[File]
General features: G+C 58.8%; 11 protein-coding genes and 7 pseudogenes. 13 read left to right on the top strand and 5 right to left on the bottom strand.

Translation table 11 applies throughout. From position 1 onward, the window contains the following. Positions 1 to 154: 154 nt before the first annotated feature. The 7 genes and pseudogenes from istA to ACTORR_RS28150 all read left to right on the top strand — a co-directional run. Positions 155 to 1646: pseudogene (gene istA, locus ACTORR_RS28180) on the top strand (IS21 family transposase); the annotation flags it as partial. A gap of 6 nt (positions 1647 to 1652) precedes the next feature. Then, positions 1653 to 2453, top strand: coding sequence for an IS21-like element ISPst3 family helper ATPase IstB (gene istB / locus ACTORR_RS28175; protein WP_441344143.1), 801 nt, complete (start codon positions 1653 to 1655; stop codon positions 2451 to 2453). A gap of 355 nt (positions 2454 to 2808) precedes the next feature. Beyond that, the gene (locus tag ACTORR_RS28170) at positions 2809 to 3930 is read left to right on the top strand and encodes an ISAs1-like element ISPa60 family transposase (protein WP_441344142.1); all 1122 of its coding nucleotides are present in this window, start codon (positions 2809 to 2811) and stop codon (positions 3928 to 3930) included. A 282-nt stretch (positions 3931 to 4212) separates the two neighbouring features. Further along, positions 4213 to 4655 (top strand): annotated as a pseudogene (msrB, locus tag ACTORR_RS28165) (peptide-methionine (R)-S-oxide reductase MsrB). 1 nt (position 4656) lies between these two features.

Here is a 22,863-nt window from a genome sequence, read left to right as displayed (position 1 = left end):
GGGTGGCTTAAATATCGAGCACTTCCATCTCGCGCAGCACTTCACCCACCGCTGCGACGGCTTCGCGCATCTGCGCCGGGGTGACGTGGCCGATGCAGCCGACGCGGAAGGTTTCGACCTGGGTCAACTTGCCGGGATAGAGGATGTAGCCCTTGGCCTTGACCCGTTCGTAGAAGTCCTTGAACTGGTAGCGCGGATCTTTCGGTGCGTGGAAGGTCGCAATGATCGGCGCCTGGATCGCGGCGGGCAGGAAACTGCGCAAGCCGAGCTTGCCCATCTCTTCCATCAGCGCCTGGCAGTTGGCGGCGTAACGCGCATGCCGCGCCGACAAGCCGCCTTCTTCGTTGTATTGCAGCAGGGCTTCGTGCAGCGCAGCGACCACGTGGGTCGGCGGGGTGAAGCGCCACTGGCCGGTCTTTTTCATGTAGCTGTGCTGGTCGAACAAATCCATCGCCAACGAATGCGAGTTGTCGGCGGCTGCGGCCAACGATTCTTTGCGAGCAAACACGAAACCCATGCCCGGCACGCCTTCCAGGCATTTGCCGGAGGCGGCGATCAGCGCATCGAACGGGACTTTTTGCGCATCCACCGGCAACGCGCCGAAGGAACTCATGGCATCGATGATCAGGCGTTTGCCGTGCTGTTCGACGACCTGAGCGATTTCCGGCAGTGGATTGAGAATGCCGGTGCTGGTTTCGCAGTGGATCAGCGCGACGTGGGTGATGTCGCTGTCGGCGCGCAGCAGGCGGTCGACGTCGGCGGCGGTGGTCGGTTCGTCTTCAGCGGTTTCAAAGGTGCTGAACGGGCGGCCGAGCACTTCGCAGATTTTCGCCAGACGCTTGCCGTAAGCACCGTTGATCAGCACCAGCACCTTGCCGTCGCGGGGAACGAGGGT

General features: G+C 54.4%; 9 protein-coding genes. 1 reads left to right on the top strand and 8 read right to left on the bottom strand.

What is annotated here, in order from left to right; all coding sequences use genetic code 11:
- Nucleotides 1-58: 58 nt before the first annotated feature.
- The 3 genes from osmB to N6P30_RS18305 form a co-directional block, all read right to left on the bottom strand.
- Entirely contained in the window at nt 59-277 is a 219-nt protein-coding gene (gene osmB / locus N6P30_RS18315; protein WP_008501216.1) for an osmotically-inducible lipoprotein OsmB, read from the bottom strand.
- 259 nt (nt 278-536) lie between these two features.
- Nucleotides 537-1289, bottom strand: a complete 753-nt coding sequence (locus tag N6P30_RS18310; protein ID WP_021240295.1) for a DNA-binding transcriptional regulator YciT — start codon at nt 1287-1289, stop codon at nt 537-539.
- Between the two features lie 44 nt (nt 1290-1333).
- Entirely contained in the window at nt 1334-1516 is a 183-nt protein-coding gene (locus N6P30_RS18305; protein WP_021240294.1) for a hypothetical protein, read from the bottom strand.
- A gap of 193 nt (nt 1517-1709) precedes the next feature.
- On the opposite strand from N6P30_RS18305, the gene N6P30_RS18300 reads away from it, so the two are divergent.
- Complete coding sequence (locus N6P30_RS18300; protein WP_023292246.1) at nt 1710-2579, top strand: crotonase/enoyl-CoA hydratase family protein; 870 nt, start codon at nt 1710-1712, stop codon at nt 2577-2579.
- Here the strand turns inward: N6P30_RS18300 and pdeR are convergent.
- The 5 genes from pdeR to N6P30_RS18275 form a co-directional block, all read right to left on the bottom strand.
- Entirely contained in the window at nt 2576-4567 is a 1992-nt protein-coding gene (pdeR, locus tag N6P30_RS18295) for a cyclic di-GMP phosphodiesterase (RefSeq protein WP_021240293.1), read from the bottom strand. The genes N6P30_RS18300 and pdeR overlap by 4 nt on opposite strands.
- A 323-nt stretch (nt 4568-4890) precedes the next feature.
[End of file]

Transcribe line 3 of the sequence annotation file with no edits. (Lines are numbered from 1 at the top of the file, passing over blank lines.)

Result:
Here is a 22,863-nt window from a genome sequence, read left to right as displayed (position 1 = left end):